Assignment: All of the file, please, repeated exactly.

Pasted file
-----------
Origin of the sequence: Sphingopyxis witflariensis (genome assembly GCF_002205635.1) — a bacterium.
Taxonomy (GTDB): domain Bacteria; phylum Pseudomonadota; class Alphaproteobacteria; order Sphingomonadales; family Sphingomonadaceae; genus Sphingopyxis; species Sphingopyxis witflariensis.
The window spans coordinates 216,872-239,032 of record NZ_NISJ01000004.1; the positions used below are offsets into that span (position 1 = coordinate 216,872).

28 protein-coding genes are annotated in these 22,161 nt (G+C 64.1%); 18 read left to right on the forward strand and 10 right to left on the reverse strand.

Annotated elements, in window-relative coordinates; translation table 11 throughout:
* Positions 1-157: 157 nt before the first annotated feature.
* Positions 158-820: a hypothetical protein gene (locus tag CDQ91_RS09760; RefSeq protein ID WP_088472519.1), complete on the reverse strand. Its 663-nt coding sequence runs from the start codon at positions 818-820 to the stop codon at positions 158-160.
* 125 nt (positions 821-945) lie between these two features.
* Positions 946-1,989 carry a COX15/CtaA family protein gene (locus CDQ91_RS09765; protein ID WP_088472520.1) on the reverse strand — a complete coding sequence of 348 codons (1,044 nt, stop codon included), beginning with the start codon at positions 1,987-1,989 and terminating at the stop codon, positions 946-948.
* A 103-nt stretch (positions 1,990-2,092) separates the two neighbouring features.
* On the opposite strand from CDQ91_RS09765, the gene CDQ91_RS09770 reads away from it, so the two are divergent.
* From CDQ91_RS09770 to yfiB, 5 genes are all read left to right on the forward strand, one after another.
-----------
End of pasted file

Origin of the sequence: Sphingopyxis witflariensis (genome assembly GCF_002205635.1) — a bacterium.
Taxonomy (GTDB): domain Bacteria; phylum Pseudomonadota; class Alphaproteobacteria; order Sphingomonadales; family Sphingomonadaceae; genus Sphingopyxis; species Sphingopyxis witflariensis.
The window spans coordinates 216,872-239,032 of record NZ_NISJ01000004.1; the positions used below are offsets into that span (position 1 = coordinate 216,872).

28 protein-coding genes are annotated in these 22,161 nt (G+C 64.1%); 18 read left to right on the forward strand and 10 right to left on the reverse strand.

Annotated elements, in window-relative coordinates; translation table 11 throughout:
* Positions 1-157: 157 nt before the first annotated feature.
* Positions 158-820: a hypothetical protein gene (locus tag CDQ91_RS09760; RefSeq protein ID WP_088472519.1), complete on the reverse strand. Its 663-nt coding sequence runs from the start codon at positions 818-820 to the stop codon at positions 158-160.
* 125 nt (positions 821-945) lie between these two features.
* Positions 946-1,989 carry a COX15/CtaA family protein gene (locus CDQ91_RS09765; protein ID WP_088472520.1) on the reverse strand — a complete coding sequence of 348 codons (1,044 nt, stop codon included), beginning with the start codon at positions 1,987-1,989 and terminating at the stop codon, positions 946-948.
* A 103-nt stretch (positions 1,990-2,092) separates the two neighbouring features.
* On the opposite strand from CDQ91_RS09765, the gene CDQ91_RS09770 reads away from it, so the two are divergent.
* From CDQ91_RS09770 to yfiB, 5 genes are all read left to right on the forward strand, one after another.